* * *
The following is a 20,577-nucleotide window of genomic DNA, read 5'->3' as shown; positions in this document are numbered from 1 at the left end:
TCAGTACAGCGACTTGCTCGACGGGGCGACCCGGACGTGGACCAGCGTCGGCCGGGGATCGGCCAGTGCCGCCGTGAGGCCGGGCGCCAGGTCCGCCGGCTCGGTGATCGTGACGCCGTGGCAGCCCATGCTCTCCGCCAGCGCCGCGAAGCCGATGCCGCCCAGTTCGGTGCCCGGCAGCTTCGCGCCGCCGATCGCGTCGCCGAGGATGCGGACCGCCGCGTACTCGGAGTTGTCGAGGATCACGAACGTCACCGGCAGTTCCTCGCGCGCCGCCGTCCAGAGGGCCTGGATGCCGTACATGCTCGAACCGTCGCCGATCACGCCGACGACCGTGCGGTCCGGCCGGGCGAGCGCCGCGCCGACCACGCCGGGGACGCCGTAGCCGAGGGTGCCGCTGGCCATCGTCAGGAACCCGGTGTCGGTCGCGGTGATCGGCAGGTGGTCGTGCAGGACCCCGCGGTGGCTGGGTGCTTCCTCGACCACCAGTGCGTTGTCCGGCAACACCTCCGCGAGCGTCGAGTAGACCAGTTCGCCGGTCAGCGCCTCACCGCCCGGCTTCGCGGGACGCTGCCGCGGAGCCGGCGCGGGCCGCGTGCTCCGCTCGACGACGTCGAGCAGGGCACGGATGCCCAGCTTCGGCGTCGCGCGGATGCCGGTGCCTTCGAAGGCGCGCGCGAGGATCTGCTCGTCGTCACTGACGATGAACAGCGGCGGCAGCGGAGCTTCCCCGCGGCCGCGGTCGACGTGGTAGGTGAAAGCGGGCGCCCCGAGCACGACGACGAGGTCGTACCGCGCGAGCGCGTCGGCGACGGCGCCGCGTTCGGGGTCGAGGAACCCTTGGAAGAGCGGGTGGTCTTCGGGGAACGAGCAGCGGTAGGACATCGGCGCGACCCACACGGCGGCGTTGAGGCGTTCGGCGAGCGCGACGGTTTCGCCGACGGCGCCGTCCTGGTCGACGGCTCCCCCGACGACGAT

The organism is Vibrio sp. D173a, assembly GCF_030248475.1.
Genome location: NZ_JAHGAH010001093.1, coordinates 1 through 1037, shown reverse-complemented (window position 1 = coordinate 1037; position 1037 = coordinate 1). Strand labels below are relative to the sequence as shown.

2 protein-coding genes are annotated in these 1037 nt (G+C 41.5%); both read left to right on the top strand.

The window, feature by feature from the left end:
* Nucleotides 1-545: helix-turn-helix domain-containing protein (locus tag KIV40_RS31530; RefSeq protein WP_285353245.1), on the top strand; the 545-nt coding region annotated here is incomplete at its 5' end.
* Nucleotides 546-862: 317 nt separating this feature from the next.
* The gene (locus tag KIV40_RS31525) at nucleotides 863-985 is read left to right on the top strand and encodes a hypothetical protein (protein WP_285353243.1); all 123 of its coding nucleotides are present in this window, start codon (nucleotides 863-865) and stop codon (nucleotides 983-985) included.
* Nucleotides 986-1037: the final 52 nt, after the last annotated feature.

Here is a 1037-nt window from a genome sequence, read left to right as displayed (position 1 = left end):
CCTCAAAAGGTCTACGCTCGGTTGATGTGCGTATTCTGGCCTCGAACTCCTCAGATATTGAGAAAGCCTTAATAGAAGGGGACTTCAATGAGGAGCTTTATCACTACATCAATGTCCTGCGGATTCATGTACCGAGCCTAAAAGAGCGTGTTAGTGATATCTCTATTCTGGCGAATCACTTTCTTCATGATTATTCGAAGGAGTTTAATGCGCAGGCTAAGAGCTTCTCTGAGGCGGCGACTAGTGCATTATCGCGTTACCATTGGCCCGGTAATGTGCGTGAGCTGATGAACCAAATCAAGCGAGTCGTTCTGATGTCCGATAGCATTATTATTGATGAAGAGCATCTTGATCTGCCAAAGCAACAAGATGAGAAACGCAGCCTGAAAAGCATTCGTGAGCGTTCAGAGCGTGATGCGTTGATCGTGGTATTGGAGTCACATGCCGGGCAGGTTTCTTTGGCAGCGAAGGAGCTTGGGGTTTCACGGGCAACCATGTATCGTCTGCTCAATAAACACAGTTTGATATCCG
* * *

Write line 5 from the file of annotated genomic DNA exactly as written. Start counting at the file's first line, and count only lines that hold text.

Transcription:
2 protein-coding genes are annotated in these 1037 nt (G+C 41.5%); both read left to right on the top strand.